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Artist label with signature, title, and date
Typed artist’s description of painting
Label, Trailside Galleries, Jackson, Wyoming

The artist wrote, “Horse raiding was an important part of the Plains Indians culture. The idea was to cut the picket ropes and lead the best horses away by stealth. But a dog barks and the camp is aroused; the raiders leave without ceremony, with a few captured animals and no dignity.”

As noted by Richard Conn in Circles of the World: Traditional Art of the Plains Indians, “While stealing any horse earned some merit for the thief, valuable animals brought greatest honor. Most prized by the Plains people were their ‘buffalo runners.’ Trained to run unflinchingly beside a thundering bison so that their riders could have both hands free to shoot, these hunting mounts were so precious that they were herded apart and kept under guard at all times; at night they were picketed by their owners’ tipis. There are even accounts of men sleeping with hackamore ropes tied to their arms or legs as a further deterrent to prowling horse stealers. The greater the risk, the sweeter the prize, however, and some Plains warriors became specialists in stealing livestock. Novices began with the least valuable animals grazing outside camp in herds guarded only by one or two adolescents. In this situation a group of horses could quickly be driven off while a friend stampeded the others to delay pursuit. Experienced thieves could creep into sleeping camps and take better animals with tactics that were proof against harness bells, wakeful owners, and even hackamore ropes. The skill of Plains horse thieves was documented in 1872 when, under the very nose of army sentries, a group of Comanches ‘requisitioned’ fifty-one government animals from a stone-walled corral at Fort Sill, Oklahoma.”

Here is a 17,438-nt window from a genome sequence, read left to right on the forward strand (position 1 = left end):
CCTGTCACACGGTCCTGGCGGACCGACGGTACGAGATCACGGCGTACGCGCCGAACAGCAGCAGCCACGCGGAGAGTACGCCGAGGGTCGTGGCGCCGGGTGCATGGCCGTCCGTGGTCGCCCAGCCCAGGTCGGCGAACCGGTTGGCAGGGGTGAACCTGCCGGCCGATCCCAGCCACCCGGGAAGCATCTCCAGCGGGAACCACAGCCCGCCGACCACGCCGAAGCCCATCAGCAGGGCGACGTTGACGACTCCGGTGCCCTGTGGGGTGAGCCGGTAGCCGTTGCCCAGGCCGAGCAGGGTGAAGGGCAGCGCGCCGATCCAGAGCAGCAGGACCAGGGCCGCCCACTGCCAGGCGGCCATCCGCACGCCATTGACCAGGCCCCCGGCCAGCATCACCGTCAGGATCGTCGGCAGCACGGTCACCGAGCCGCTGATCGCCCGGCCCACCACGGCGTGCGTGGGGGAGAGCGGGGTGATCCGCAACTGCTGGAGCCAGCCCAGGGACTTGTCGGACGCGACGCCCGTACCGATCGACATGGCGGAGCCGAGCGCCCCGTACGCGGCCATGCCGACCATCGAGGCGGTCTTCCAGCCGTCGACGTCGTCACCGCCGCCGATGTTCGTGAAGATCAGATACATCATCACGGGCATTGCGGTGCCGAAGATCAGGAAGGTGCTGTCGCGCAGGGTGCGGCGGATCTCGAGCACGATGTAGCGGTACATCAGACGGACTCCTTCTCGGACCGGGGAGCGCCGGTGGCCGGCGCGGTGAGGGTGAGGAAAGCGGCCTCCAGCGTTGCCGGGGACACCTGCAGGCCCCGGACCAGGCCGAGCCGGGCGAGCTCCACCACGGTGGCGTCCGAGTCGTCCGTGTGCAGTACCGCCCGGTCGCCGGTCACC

Trailside Galleries, Jackson, Wyoming
Oklahoma Publishing Company, Oklahoma City, Oklahoma
Private collection, Texas, 2013

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